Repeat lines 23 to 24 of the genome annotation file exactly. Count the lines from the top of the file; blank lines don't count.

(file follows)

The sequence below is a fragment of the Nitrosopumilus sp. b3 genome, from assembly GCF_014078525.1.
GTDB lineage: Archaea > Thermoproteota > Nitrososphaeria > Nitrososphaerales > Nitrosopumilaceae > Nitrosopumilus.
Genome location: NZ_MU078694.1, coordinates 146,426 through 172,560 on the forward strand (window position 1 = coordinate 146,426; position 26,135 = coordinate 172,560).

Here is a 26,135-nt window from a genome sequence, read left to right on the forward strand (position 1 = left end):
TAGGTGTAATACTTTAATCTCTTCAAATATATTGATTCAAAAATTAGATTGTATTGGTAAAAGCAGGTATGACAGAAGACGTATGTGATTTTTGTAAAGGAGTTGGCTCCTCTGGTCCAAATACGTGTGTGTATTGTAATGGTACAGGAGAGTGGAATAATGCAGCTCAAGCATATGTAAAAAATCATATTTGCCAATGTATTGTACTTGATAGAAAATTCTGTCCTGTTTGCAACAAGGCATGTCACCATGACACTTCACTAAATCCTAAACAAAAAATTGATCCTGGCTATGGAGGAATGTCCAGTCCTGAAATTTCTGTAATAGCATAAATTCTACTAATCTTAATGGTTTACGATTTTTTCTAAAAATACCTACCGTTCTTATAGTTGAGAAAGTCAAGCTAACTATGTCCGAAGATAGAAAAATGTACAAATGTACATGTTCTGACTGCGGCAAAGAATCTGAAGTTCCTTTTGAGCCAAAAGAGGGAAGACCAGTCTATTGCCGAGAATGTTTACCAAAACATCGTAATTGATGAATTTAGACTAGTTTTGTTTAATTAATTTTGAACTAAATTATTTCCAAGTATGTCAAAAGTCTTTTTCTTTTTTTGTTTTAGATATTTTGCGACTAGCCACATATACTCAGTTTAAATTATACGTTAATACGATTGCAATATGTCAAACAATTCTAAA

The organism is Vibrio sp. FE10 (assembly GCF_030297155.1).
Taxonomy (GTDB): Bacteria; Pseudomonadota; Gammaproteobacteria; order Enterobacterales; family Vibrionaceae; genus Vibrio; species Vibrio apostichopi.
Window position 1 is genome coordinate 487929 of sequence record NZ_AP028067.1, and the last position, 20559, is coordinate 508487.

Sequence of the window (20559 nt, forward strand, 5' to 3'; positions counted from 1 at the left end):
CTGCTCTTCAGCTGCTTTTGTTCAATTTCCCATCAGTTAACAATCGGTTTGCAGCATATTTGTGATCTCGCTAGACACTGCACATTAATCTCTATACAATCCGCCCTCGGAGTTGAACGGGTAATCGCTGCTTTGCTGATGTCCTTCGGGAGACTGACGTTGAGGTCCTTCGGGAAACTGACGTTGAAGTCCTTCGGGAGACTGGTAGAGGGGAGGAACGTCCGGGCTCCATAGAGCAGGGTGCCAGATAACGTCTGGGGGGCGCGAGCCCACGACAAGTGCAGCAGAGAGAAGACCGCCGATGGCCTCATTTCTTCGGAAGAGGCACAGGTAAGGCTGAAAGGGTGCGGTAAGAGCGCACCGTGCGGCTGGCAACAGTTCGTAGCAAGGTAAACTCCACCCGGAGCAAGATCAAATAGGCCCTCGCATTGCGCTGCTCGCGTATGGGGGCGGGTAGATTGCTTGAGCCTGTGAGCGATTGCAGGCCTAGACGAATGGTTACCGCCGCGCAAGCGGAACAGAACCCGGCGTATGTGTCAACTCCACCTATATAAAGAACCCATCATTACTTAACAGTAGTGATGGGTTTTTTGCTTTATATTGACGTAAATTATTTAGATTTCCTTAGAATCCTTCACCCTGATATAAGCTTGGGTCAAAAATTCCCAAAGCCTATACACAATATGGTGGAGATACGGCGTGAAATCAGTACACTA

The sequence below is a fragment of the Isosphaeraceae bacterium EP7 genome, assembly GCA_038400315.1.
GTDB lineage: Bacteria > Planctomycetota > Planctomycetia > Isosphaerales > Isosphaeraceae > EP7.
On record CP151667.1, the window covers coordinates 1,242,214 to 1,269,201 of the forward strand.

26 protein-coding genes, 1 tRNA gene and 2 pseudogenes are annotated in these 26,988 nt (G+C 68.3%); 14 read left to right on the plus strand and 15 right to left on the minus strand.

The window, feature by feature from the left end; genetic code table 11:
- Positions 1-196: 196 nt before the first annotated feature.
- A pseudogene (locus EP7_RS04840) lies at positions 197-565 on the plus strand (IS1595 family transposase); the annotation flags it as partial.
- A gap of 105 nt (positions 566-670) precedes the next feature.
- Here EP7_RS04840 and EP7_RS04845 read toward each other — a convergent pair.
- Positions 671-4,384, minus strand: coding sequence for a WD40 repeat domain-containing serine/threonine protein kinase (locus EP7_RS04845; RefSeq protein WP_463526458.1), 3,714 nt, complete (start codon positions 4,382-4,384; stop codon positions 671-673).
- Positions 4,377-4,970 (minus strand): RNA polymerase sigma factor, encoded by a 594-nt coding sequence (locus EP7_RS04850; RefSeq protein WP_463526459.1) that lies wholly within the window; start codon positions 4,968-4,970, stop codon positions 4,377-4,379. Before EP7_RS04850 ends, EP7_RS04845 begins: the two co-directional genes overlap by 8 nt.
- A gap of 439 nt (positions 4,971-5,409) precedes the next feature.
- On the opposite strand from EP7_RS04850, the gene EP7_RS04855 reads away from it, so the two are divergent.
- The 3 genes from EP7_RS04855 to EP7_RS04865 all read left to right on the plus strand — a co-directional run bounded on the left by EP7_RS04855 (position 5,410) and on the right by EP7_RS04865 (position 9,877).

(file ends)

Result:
- On the opposite strand from EP7_RS04850, the gene EP7_RS04855 reads away from it, so the two are divergent.
- The 3 genes from EP7_RS04855 to EP7_RS04865 all read left to right on the plus strand — a co-directional run bounded on the left by EP7_RS04855 (position 5,410) and on the right by EP7_RS04865 (position 9,877).